Two Articles by Steven Stumpf, and a Question

So, picking up where we left off, one of the problematic things about acupuncture is that it is not, technically, a profession.  It’s not listed in the Bureau of Labor Statistics’ Occupational Directory. That’s something that the NCCAOM’s Job Task Analysis is supposed to address; inconveniently for us, however, the BLS likes its workforce data transparent. And consistent. Straight up, you might say; not shaken, not stirred, not spun.

This is a point that Steven Stumpf makes in one of the two articles he wrote about the state of acupuncture in the US, articles which just became available online a couple of weeks ago. Incidentally, if I were Steven, or either of his co-authors, I would be VERY CRANKY about the recent bizarre eruption in AT of suppressed NCCAOM data, since their article about the acupuncture workforce referenced the original NCCAOM JTA report from which those newly oozing numbers were conspicuously absent. Nobody in the establishment better complain anytime soon about the lack of research or scholarly articles about acupuncture; look how we treat the people who are trying to give us some research, and who would want to put up with that kind of aggravation?

But anyway. I want to talk a little about the articles themselves, in light of the BLS issue. You can read the abstracts of the articles or the full text in pdf form here.

One of the things I find interesting about the articles is that they address an issue that we here at CAN keep bringing up — that acupuncture has not found a place in mainstream American society. Despite the fact that acupuncture offers so much that so many people, so many ordinary people, need — pain relief, stress reduction, treatment of hundreds of different conditions without side effects — it remains unknown and underutilized. And, as the wretched, oozing numbers keep reminding us, most acupuncturists are spectacularly underemployed. At this point, all of the Internet probably knows my take on the root causes of our collective inability to find a meaningful place in society — we don’t really care about society, we care mostly about ourselves and our status — so I won’t go on and on about it, again. But it’s really interesting to watch somebody else tackle the same question.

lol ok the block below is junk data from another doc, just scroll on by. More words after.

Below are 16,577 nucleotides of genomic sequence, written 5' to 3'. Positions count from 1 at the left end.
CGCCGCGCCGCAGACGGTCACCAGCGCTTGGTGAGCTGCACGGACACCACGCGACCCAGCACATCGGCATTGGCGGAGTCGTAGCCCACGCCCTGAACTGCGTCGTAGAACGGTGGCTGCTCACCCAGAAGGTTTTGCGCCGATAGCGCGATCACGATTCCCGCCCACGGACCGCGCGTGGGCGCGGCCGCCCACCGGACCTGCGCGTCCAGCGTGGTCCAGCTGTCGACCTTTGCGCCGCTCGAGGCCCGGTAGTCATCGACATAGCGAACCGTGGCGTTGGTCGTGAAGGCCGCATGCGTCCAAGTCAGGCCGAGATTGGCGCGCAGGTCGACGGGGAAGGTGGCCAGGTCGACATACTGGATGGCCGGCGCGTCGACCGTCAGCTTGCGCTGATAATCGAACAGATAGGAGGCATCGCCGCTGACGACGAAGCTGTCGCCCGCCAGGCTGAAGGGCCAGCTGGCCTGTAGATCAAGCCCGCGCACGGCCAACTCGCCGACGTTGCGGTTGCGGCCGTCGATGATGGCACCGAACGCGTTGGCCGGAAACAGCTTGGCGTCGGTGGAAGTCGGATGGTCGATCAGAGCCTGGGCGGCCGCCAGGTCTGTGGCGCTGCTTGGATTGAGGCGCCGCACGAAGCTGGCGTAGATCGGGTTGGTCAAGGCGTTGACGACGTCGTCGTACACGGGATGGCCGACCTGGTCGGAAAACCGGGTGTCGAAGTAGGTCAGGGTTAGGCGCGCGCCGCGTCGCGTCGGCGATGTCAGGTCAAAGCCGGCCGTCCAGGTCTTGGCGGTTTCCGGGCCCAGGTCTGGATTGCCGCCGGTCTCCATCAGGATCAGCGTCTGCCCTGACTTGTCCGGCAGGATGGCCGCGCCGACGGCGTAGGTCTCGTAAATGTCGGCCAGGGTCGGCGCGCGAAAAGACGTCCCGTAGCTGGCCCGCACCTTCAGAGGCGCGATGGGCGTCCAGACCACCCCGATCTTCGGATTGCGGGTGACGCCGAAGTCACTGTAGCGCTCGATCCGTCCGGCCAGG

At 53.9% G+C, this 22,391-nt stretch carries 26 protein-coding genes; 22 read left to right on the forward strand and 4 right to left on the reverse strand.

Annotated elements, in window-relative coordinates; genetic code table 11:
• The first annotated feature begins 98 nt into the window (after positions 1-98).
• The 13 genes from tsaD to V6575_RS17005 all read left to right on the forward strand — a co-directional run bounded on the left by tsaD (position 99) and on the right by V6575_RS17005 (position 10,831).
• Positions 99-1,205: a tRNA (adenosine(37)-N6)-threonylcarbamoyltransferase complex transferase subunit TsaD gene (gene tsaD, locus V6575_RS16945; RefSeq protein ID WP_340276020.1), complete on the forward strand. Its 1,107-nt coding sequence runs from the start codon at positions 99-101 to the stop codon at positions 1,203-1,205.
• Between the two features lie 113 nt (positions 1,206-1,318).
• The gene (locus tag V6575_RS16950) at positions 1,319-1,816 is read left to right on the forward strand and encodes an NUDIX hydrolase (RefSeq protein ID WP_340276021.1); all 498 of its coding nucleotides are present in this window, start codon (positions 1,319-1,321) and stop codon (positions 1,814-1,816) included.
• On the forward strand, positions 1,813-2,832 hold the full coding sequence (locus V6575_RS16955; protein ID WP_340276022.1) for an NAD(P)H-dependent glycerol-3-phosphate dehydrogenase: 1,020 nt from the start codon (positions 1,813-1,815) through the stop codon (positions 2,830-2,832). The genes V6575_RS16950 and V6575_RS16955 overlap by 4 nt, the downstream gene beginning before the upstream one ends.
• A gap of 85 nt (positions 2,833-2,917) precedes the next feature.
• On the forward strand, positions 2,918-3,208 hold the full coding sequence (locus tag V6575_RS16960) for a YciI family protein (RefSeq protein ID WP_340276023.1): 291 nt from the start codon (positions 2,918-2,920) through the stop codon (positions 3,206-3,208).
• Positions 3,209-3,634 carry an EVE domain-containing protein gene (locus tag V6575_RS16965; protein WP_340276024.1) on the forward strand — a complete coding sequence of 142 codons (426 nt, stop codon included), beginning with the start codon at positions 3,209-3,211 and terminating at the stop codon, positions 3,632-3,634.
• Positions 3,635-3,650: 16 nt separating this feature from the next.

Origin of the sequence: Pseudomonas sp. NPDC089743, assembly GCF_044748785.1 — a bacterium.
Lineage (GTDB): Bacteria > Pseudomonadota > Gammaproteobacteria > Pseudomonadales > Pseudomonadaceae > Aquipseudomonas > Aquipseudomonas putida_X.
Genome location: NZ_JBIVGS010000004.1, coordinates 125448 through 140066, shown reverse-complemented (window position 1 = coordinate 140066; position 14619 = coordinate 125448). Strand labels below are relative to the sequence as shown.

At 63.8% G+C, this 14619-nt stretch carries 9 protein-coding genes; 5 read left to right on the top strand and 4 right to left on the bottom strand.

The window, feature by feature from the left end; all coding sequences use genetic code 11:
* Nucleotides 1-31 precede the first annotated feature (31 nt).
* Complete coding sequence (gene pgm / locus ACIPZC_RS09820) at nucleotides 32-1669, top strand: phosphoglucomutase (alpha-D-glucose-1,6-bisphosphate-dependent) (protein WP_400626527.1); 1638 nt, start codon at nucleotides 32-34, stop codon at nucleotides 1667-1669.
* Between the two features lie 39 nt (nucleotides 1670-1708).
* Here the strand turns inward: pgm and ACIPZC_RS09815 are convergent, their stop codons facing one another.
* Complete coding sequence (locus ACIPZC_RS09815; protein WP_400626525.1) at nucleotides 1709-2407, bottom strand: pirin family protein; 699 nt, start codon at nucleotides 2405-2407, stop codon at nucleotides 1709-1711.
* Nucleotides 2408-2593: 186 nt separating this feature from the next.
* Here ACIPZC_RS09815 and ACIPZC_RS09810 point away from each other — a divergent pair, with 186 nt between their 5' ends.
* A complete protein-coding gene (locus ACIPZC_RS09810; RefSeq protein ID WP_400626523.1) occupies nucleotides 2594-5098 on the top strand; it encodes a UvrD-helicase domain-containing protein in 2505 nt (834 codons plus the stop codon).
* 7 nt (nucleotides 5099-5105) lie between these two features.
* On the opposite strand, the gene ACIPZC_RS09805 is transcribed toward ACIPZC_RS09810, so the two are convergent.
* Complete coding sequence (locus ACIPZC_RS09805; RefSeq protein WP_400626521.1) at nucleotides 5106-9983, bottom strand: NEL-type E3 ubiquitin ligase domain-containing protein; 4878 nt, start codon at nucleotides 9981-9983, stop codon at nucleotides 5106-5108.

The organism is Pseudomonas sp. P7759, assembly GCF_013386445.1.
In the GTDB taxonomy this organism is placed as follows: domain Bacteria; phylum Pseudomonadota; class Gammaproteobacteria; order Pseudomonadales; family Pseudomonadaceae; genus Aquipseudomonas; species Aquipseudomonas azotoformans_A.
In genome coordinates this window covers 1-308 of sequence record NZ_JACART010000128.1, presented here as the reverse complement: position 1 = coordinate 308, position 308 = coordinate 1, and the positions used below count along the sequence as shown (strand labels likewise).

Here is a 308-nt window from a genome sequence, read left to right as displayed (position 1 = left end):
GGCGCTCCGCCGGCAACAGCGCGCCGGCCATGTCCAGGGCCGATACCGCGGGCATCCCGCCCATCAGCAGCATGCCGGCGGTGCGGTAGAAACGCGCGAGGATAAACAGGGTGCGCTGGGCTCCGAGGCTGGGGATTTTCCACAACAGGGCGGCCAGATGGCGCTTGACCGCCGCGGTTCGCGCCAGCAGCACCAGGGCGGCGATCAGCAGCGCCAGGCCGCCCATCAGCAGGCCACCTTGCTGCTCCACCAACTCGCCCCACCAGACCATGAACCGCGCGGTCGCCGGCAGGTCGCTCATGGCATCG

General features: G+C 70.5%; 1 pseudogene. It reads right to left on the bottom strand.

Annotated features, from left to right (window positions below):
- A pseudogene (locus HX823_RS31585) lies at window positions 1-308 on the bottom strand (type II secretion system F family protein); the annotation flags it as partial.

Many acupuncturists are very interested in what acupuncture does within the body, its mechanisms and functions. Sometimes this gets expressed in Western terms — acupuncture and the muscles, acupuncture and sports injuries; sometimes it gets expressed in Chinese terms — acupuncture and qi, acupuncture and the jingluo. All that is indeed interesting, but it also drives me crazy because it seems like acupuncture floating in a vacuum. CAN is an enormous, ongoing relief for me because it’s a place where acupuncturists look at the relationships that arise AROUND acupuncture, at how people relate to each other within the context of acupuncture, and how acupuncturists relate to an intensely stratified society.

That’s what the BLS listing, or the lack thereof, is really about. If we were as interested collectively in what happens AROUND acupuncture — in the relationships and the power dynamics and the communities where acupuncture happens or doesn’t happen and why — as we are in what happens WITHIN acupuncture — within an individual body receiving acupuncture — we wouldn’t be so lost. We wouldn’t need to shake and stir and muddle our data. So here’s my question, and it’s a big question — what do you think about acupuncture’s place in society? Those of you who have been doing community acupuncture for a while, how has your place in society changed? (I know mine has changed, and I’ll think about how, and write it in a comment also.) Those of you who are students, what are you being taught about your place in society as an acupuncturist? Feel free to bring Steven Stumpf’s two articles into your answers as well. OK, discuss!

lisafer
Author: lisafer

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Responses

  1. a place in society